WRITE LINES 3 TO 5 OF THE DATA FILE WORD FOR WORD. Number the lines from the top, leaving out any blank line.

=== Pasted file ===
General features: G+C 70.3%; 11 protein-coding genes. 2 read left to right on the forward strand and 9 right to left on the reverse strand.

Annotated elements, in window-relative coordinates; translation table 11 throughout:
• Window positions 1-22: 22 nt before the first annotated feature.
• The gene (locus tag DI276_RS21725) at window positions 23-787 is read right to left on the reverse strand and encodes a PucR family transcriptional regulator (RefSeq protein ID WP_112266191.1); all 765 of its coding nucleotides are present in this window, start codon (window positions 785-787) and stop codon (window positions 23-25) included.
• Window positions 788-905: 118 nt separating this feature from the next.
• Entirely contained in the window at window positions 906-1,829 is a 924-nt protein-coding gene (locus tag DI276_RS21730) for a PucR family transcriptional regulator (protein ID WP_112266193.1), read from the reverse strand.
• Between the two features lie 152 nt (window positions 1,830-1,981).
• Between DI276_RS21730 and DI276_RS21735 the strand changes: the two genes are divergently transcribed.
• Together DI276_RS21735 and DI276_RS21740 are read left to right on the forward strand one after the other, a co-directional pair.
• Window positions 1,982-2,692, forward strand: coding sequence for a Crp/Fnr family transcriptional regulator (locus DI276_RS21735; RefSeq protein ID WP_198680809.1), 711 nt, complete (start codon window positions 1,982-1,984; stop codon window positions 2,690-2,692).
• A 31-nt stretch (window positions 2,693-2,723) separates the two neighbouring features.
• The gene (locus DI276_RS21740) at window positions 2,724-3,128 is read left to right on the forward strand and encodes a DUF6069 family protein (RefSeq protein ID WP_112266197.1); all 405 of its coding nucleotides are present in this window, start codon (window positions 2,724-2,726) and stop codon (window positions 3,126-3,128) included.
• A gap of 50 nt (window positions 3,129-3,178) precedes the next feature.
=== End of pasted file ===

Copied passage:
• Window positions 1-22: 22 nt before the first annotated feature.
• The gene (locus tag DI276_RS21725) at window positions 23-787 is read right to left on the reverse strand and encodes a PucR family transcriptional regulator (RefSeq protein ID WP_112266191.1); all 765 of its coding nucleotides are present in this window, start codon (window positions 785-787) and stop codon (window positions 23-25) included.
• Window positions 788-905: 118 nt separating this feature from the next.